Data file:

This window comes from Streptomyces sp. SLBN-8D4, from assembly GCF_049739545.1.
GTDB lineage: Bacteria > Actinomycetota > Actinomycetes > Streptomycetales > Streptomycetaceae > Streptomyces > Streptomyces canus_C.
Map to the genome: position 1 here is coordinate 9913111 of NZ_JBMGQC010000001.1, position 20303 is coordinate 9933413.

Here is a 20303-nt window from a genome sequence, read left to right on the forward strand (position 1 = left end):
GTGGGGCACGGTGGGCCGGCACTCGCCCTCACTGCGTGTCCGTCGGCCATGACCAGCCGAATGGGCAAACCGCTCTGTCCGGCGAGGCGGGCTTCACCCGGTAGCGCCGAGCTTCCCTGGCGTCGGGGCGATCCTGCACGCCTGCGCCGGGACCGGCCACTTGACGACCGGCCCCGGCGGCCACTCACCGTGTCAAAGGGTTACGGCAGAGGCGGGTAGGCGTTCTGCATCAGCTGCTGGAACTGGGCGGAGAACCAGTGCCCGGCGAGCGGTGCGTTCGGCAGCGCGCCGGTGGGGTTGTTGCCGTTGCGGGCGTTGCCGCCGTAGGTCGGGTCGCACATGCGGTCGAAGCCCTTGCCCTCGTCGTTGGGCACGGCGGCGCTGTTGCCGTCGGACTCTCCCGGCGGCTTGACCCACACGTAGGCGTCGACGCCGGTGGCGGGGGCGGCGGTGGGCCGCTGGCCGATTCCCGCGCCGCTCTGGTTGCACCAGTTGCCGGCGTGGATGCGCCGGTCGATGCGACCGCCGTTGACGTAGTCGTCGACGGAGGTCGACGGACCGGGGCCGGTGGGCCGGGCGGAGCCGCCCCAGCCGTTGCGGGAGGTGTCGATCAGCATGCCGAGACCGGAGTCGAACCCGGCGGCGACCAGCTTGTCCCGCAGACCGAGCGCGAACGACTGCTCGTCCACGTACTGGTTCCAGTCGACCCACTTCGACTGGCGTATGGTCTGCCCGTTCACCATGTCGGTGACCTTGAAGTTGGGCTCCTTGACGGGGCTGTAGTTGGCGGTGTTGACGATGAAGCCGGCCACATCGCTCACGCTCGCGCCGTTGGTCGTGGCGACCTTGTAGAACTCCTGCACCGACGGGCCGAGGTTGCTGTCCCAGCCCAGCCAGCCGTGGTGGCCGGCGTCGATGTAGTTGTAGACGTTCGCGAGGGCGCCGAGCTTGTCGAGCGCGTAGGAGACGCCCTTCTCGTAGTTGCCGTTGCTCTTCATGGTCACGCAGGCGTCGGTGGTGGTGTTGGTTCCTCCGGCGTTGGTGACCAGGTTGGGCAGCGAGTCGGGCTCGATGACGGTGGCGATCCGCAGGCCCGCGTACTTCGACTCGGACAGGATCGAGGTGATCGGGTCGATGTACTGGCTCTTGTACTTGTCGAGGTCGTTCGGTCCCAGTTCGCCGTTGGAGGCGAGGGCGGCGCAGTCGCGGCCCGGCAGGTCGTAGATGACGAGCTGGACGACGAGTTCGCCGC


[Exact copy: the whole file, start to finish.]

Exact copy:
This window comes from Streptomyces sp. SLBN-8D4, from assembly GCF_049739545.1.
GTDB lineage: Bacteria > Actinomycetota > Actinomycetes > Streptomycetales > Streptomycetaceae > Streptomyces > Streptomyces canus_C.
Map to the genome: position 1 here is coordinate 9913111 of NZ_JBMGQC010000001.1, position 20303 is coordinate 9933413.

Here is a 20303-nt window from a genome sequence, read left to right on the forward strand (position 1 = left end):
GTGGGGCACGGTGGGCCGGCACTCGCCCTCACTGCGTGTCCGTCGGCCATGACCAGCCGAATGGGCAAACCGCTCTGTCCGGCGAGGCGGGCTTCACCCGGTAGCGCCGAGCTTCCCTGGCGTCGGGGCGATCCTGCACGCCTGCGCCGGGACCGGCCACTTGACGACCGGCCCCGGCGGCCACTCACCGTGTCAAAGGGTTACGGCAGAGGCGGGTAGGCGTTCTGCATCAGCTGCTGGAACTGGGCGGAGAACCAGTGCCCGGCGAGCGGTGCGTTCGGCAGCGCGCCGGTGGGGTTGTTGCCGTTGCGGGCGTTGCCGCCGTAGGTCGGGTCGCACATGCGGTCGAAGCCCTTGCCCTCGTCGTTGGGCACGGCGGCGCTGTTGCCGTCGGACTCTCCCGGCGGCTTGACCCACACGTAGGCGTCGACGCCGGTGGCGGGGGCGGCGGTGGGCCGCTGGCCGATTCCCGCGCCGCTCTGGTTGCACCAGTTGCCGGCGTGGATGCGCCGGTCGATGCGACCGCCGTTGACGTAGTCGTCGACGGAGGTCGACGGACCGGGGCCGGTGGGCCGGGCGGAGCCGCCCCAGCCGTTGCGGGAGGTGTCGATCAGCATGCCGAGACCGGAGTCGAACCCGGCGGCGACCAGCTTGTCCCGCAGACCGAGCGCGAACGACTGCTCGTCCACGTACTGGTTCCAGTCGACCCACTTCGACTGGCGTATGGTCTGCCCGTTCACCATGTCGGTGACCTTGAAGTTGGGCTCCTTGACGGGGCTGTAGTTGGCGGTGTTGACGATGAAGCCGGCCACATCGCTCACGCTCGCGCCGTTGGTCGTGGCGACCTTGTAGAACTCCTGCACCGACGGGCCGAGGTTGCTGTCCCAGCCCAGCCAGCCGTGGTGGCCGGCGTCGATGTAGTTGTAGACGTTCGCGAGGGCGCCGAGCTTGTCGAGCGCGTAGGAGACGCCCTTCTCGTAGTTGCCGTTGCTCTTCATGGTCACGCAGGCGTCGGTGGTGGTGTTGGTTCCTCCGGCGTTGGTGACCAGGTTGGGCAGCGAGTCGGGCTCGATGACGGTGGCGATCCGCAGGCCCGCGTACTTCGACTCGGACAGGATCGAGGTGATCGGGTCGATGTACTGGCTCTTGTACTTGTCGAGGTCGTTCGGTCCCAGTTCGCCGTTGGAGGCGAGGGCGGCGCAGTCGCGGCCCGGCAGGTCGTAGATGACGAGCTGGACGACGAGTTCGCCGC